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65-Word Book Review: The Fidelity of Betrayal by Peter Rollins

Coming February 15-19: It's Book Week at my blog. I read a lot of books and try to review one each week. During that week, I'll be featuring a new book each day with a giveaway! Interested in participating? Send me an email and see if you can be featured! Only one spot left!

Short version (65 words)

I've read Peter Rollins' How Not to Speak of God a few times, and that short discourse always leaves me wanting more. The Fidelity of Betrayal is that something more. Using popular Bible passages, the book examines the seemingly contradictory notion that perhaps the most religious thing we can do is to not be religious. This is Rollins at his best: academic, challenging, and unconventional.

Long version (296 words)

This is no Max Lucado book. While Rollins does use a central Biblical theme as a point of departure (Judas' "betrayal" of Jesus), he soon convinces the reader that Judas didn't betray Jesus as all, but rather was the most faithful of disciples.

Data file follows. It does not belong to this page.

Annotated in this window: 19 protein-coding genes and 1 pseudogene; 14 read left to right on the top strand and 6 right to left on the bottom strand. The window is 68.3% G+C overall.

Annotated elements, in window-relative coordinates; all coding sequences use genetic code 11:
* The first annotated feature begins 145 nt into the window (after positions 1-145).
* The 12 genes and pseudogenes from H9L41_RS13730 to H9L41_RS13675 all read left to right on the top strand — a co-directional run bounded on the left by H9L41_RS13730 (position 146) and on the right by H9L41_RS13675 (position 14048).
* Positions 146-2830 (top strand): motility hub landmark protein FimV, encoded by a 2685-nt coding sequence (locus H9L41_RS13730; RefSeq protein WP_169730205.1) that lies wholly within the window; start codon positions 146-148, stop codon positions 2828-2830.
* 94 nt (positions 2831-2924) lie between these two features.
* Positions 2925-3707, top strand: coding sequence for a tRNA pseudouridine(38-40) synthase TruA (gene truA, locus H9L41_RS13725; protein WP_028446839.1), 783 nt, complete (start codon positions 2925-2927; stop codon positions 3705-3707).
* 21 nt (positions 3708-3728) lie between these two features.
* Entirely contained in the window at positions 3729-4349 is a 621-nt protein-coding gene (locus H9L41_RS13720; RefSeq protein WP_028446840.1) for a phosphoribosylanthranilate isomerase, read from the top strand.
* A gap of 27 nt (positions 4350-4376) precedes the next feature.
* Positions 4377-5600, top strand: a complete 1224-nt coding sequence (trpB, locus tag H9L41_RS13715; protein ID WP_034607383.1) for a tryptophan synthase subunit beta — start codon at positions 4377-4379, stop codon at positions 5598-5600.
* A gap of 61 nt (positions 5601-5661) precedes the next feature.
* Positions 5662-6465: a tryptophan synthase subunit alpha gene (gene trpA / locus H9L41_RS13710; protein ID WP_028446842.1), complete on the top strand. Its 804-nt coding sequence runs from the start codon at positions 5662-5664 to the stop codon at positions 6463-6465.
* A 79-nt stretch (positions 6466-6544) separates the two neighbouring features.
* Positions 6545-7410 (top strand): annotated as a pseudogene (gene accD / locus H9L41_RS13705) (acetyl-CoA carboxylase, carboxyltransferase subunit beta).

I like Rollins, because one logical conclusion that can be made from his theology and ecclesiology is that Christians shouldn't go to church – at least not church as it's known today in the Western world. There are lots of reasons I like this conclusion, but here's the main one.

This book won't have you questioning God. Any book that does, in my opinion, only means your belief in God probably needed questioning to begin with, and it just happened to be in the right place at the right time. Rather, this book will question your notion of God, perhaps revealing that what you think of as God is not God at all.  Rollins says we need religions that are irreligious. Therefore, we need a God who is godless.

The book is more than argumentative, academic tinkering. It's also applicable to our systems and structures today. Rollins challenges that most churches today require their members to act in the following order:

  1. Believe
  2. Behave
  3. Belong

First, you must believe something about Jesus, then you must live a certain way, and then finally, you can be socially accepted into the group. Rollins takes umbrage with this line of thought, and instead the order should be reversed, much like a family accepts an infant into its care. The logical conclusion, then, is that our churches should be full of atheists.

That's a notion I like.

I'll be reading this again. When I do, I'll pick up an entirely new set of conclusions. Rollins is talented like that.

FaithSam Davidson2 Comments